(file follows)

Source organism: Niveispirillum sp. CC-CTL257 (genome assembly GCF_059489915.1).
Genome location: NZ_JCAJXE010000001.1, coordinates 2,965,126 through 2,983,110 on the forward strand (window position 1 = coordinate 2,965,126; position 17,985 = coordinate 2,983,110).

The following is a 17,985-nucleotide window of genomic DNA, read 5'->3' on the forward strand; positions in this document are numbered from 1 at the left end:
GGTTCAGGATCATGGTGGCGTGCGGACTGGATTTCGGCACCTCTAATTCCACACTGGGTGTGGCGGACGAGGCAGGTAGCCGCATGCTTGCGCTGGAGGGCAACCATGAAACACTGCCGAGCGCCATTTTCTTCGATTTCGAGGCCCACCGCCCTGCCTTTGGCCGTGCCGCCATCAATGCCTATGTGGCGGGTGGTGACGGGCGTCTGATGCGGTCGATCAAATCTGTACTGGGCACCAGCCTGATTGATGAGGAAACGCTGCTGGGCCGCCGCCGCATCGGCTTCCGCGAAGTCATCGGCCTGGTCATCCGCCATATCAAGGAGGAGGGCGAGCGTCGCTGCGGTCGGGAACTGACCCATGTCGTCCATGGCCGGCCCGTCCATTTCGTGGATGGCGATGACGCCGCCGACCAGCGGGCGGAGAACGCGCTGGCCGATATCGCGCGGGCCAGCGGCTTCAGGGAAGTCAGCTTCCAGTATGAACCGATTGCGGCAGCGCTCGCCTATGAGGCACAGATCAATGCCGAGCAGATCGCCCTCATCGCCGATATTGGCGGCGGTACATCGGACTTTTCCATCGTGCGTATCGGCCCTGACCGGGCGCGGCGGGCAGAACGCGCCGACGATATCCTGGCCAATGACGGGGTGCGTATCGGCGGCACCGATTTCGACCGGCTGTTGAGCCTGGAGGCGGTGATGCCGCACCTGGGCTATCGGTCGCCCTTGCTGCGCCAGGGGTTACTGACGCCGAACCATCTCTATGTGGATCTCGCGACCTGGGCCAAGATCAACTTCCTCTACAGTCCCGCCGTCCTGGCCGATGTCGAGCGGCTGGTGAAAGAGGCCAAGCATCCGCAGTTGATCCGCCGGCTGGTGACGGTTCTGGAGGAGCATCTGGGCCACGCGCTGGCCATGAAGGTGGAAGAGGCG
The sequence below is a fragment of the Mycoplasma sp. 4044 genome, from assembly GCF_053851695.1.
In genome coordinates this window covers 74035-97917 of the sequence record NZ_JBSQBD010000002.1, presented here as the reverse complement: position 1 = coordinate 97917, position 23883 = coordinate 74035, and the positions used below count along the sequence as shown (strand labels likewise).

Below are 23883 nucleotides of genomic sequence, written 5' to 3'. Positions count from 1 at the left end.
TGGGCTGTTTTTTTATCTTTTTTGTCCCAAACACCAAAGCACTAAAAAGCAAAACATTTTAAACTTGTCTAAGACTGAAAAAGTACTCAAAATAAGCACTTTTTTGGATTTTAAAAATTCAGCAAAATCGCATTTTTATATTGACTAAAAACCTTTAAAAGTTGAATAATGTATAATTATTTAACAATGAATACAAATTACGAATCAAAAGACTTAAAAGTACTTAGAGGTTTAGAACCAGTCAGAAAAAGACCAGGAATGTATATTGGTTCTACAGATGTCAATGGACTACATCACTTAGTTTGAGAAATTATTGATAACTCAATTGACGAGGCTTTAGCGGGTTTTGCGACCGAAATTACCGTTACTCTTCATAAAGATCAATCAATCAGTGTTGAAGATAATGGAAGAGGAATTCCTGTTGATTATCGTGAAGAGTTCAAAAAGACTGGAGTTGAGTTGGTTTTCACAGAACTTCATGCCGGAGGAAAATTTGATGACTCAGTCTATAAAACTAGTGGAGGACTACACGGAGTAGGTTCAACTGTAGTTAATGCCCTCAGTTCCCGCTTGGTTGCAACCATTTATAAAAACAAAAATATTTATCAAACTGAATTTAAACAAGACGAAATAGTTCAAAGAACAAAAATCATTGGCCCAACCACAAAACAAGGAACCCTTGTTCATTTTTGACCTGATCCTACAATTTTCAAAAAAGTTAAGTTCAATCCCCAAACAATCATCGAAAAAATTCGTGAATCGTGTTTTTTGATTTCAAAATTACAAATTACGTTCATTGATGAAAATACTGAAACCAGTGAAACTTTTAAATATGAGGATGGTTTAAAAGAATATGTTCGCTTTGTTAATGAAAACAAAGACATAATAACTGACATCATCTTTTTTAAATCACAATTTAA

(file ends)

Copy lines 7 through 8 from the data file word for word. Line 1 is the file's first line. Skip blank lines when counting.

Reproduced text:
Below are 23883 nucleotides of genomic sequence, written 5' to 3'. Positions count from 1 at the left end.
TGGGCTGTTTTTTTATCTTTTTTGTCCCAAACACCAAAGCACTAAAAAGCAAAACATTTTAAACTTGTCTAAGACTGAAAAAGTACTCAAAATAAGCACTTTTTTGGATTTTAAAAATTCAGCAAAATCGCATTTTTATATTGACTAAAAACCTTTAAAAGTTGAATAATGTATAATTATTTAACAATGAATACAAATTACGAATCAAAAGACTTAAAAGTACTTAGAGGTTTAGAACCAGTCAGAAAAAGACCAGGAATGTATATTGGTTCTACAGATGTCAATGGACTACATCACTTAGTTTGAGAAATTATTGATAACTCAATTGACGAGGCTTTAGCGGGTTTTGCGACCGAAATTACCGTTACTCTTCATAAAGATCAATCAATCAGTGTTGAAGATAATGGAAGAGGAATTCCTGTTGATTATCGTGAAGAGTTCAAAAAGACTGGAGTTGAGTTGGTTTTCACAGAACTTCATGCCGGAGGAAAATTTGATGACTCAGTCTATAAAACTAGTGGAGGACTACACGGAGTAGGTTCAACTGTAGTTAATGCCCTCAGTTCCCGCTTGGTTGCAACCATTTATAAAAACAAAAATATTTATCAAACTGAATTTAAACAAGACGAAATAGTTCAAAGAACAAAAATCATTGGCCCAACCACAAAACAAGGAACCCTTGTTCATTTTTGACCTGATCCTACAATTTTCAAAAAAGTTAAGTTCAATCCCCAAACAATCATCGAAAAAATTCGTGAATCGTGTTTTTTGATTTCAAAATTACAAATTACGTTCATTGATGAAAATACTGAAACCAGTGAAACTTTTAAATATGAGGATGGTTTAAAAGAATATGTTCGCTTTGTTAATGAAAACAAAGACATAATAACTGACATCATCTTTTTTAAATCACAATTTAA